After Bloomberg Offers to Release 3 Women From NDAs, Warren Calls for Blanket Waiver

Massachusetts Senator Elizabeth Warren renewed her call for former New York City Mayor Mike Bloomberg to release his employees from their legally binding nondisclosure agreements on Friday.

Warren's reiteration comes after Bloomberg's campaign announced it would offer to release three women from their NDAs with Bloomberg's company, and that Warren herself had inspired that move.

At Wednesday's Democratic debate in Las Vegas, Warren attacked Bloomberg's usage of NDAs, which were allegedly used to keep victims of sexual harassment in his company from speaking out in public.

"He has got some number of women, dozens, who knows," Warren said, "to sign nondisclosure agreements both for sexual harassment and gender discrimination in the workplace. So, Mr. Mayor, are you willing to release all of those women from those nondisclosure agreements so we can hear their side of the story?"

"We have very few nondisclosure agreements," Bloomberg said. "None of them have accused me of doing anything, other than maybe they didn't like a joke."

Warren, a former teacher of contract law, crafted a release form for those who had signed NDAs with Bloomberg and brought it to a CNN Town Hall meeting Thursday night.

"All that Mayor Bloomberg has to do is download it," Warren said. "I'll text it. Sign it and then the women or men will be free to speak and tell their own stories."

Warren said Friday that Bloomberg wasn't doing enough to quell the concern, telling reporters that Bloomberg is "going to have to be fully transparent on this issue."

"Like I said yesterday," Warren tweeted, "Mike Bloomberg and his company should issue a blanket waiver so anyone who wants to come forward can come forward, with or without Bloomberg's prior permission.

Like I said yesterday, Mike Bloomberg and his company should issue a blanket waiver so anyone who wants to come forward can come forward, with or without Bloomberg's prior permission.

— Elizabeth Warren (@ewarren) February 22, 2020

Newsweek reached out to Warren's campaigns for comment but did not receive a response in time for publication.

elizabeth warren
Massachusetts Senator Elizabeth Warren called Friday for former New York Mayor Michael Bloomberg to offer a blanket waiver to any individual who had signed a nondisclosure agreement with him. David Becker/Getty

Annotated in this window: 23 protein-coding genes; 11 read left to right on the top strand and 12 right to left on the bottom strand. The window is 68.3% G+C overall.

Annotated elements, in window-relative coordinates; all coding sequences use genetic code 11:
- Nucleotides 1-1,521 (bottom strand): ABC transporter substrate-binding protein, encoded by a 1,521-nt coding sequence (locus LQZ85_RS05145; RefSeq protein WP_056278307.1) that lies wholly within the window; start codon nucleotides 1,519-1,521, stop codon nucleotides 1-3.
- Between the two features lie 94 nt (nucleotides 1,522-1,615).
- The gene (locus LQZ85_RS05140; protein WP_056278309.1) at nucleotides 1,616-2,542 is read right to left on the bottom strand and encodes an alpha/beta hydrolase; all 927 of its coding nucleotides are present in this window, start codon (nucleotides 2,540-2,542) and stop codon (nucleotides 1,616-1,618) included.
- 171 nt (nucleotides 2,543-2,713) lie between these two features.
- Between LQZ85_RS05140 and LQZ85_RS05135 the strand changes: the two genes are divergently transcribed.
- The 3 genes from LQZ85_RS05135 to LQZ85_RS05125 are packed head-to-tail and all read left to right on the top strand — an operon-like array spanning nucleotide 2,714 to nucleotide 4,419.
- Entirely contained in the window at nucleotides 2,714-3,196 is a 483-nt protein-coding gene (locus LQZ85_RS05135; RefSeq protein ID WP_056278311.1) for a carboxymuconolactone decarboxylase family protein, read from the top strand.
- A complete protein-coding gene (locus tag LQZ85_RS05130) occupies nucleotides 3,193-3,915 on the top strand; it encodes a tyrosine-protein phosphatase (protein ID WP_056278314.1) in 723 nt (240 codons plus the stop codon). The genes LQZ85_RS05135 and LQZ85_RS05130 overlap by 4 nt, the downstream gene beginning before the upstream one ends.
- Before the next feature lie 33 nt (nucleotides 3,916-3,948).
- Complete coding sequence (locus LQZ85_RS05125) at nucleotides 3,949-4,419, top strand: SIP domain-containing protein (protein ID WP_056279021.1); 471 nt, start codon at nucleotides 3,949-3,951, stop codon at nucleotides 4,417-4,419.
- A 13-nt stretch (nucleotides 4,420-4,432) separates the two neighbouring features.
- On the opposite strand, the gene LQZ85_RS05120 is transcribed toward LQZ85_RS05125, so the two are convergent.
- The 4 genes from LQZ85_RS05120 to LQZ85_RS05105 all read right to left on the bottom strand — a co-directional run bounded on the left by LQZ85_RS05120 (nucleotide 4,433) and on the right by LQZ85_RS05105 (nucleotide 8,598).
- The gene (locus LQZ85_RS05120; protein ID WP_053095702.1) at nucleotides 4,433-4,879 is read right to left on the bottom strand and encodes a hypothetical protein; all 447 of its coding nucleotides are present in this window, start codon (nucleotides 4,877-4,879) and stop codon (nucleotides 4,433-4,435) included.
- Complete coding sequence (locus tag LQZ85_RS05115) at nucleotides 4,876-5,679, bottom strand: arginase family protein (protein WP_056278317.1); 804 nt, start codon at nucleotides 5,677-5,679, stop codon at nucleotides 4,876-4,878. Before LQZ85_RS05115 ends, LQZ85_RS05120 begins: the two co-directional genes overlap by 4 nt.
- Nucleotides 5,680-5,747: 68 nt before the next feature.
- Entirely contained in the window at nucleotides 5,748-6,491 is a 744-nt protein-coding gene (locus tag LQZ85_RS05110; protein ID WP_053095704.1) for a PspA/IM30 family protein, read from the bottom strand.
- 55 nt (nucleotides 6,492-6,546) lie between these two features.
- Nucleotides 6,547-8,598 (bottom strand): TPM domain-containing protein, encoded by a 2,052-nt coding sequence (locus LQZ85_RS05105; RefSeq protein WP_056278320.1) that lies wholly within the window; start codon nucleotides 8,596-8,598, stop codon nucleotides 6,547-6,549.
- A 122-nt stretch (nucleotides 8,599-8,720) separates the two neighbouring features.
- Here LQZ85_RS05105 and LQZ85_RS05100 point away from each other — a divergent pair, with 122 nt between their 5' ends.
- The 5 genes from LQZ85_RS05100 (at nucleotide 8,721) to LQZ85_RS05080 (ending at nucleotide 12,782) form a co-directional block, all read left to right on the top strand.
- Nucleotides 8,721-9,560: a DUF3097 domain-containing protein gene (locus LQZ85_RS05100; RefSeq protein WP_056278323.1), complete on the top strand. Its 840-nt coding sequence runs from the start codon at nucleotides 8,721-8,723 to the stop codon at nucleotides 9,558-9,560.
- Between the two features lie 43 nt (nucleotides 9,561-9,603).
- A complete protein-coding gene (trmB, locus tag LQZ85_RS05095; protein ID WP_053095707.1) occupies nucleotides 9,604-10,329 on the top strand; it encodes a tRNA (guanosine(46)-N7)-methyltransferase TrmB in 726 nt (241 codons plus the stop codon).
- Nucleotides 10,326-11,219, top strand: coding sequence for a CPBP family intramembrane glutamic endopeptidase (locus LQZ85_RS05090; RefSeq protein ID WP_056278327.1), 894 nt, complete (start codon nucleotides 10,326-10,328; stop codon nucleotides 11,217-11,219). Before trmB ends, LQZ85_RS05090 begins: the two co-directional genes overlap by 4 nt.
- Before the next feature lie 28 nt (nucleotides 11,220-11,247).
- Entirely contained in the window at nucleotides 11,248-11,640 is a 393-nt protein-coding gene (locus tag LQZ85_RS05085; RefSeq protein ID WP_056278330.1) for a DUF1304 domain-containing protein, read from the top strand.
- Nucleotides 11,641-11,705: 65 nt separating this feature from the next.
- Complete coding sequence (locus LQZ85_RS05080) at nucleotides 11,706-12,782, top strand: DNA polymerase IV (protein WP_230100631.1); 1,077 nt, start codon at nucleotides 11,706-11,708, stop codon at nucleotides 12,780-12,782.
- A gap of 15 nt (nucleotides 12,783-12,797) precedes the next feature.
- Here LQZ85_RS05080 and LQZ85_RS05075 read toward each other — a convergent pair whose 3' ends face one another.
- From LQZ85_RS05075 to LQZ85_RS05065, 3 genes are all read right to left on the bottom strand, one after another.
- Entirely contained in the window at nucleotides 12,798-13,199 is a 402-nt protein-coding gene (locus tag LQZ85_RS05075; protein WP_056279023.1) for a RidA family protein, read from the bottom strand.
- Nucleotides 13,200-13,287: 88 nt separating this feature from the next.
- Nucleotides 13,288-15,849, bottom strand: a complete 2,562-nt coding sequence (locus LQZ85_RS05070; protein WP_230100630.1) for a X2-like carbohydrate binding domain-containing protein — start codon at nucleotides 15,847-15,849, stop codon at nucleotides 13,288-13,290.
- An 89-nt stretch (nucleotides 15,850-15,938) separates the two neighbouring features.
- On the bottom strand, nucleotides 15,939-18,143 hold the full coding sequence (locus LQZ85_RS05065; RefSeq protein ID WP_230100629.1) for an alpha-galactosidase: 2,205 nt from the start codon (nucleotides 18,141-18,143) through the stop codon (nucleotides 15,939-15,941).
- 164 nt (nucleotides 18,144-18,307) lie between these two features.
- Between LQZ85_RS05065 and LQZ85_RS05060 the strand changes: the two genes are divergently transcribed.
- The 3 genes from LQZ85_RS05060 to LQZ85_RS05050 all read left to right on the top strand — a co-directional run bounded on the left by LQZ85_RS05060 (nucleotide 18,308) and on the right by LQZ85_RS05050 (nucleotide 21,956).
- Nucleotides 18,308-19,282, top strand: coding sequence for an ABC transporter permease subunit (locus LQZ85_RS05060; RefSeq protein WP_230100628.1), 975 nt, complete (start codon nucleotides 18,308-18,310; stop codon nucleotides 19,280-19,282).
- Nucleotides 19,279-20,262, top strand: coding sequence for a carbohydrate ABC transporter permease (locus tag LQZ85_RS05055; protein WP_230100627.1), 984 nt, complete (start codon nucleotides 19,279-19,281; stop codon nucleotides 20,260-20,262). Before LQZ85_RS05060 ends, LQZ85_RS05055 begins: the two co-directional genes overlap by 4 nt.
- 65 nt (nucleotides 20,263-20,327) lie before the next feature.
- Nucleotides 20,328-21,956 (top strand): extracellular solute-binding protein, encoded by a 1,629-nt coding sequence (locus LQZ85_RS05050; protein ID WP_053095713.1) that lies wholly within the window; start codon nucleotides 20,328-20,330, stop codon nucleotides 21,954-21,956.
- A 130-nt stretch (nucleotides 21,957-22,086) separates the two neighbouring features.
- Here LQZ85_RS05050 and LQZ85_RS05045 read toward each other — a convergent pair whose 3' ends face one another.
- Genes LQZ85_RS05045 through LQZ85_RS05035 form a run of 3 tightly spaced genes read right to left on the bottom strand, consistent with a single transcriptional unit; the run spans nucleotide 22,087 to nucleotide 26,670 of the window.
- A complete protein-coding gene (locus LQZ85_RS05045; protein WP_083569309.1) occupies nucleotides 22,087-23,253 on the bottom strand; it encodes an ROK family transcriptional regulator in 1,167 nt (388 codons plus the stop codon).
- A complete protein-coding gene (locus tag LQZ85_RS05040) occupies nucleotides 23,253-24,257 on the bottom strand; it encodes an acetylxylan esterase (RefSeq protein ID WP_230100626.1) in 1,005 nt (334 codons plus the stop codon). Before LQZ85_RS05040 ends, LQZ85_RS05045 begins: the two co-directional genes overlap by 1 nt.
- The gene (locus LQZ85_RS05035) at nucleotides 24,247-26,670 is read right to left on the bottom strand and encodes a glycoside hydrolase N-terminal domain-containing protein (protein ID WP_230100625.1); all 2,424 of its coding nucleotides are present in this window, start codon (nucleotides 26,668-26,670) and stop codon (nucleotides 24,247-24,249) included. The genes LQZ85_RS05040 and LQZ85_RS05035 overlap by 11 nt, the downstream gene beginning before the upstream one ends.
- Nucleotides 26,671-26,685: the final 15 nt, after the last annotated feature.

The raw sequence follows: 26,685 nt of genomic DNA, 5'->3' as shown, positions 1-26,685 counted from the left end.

Friday, Bloomberg released a statement saying his company would eschew the usage of NDAs in the future and would work with three women on terms of their release from the agreements.

"If any of [the three women] want to be released from their NDA so that they can talk about those allegations, they should contact the company and they'll be given a release," Bloomberg wrote. "I've done a lot of reflecting on this issue over the past few days and I've decided that for as long as I'm running the company, we won't offer confidentiality agreements to resolve claims of sexual harassment or misconduct going forward."

Former Vice President Joe Biden's campaign agreed with Warren that Bloomberg's gesture was not expansive enough.

"Today's release essentially tells the public nothing," wrote Biden's campaign manager Kate Bedingfield in a Friday statement. "We don't know how many women signed these NDAs, what percentage of NDAs this represents, or what categories of signed NDAs exist that are excluded. It is well past time for Mayor Bloomberg to dispense with tricks and come clean with everyone he's asking to vote for him about this very important part of his record."

"To be clear: 3 is the total number of NDAs that have IDed over thirty+ years pertaining directly to Mike," tweeted Bloomberg's campaign manager Kevin Sheekey on Friday.

To be clear: 3 is the total number of NDAs that have been IDed over thirty+ years pertaining directly to Mike.

— Kevin Sheekey (@ksheekey) February 22, 2020

Bloomberg senior adviser Tim O'Brien told CNN's Wolf Blitzer on The Situation Room Friday that Warren's calling out of Bloomberg's NDA situation during the debate helped spur the decision to enter discussions with the three unnamed women.

"Of course, Senator Warren has played a role in the decision," O'Brien said, "and I admire Senator Warren greatly. She's an incredible public servant."

"Unfortunately, I think the debate became a free-for-all," O'Brien continued. "Mike had a big target on his back. [Warren] chose, I think, to take the position she did which was to use some false information or unclear information to try to pretend that Mike Bloomberg doesn't support women and has not spent a lifetime helping to empower them."

"We're happy to try to resolve this by becoming much clearer with the NDAs that have been in question but I would point to you again that this is a small number of the NDAs that were in dispute," O'Brien added.

Updated 3:56 p.m. 02/24/2020: This story was updated to include a tweet from Bloomberg's campaign manager.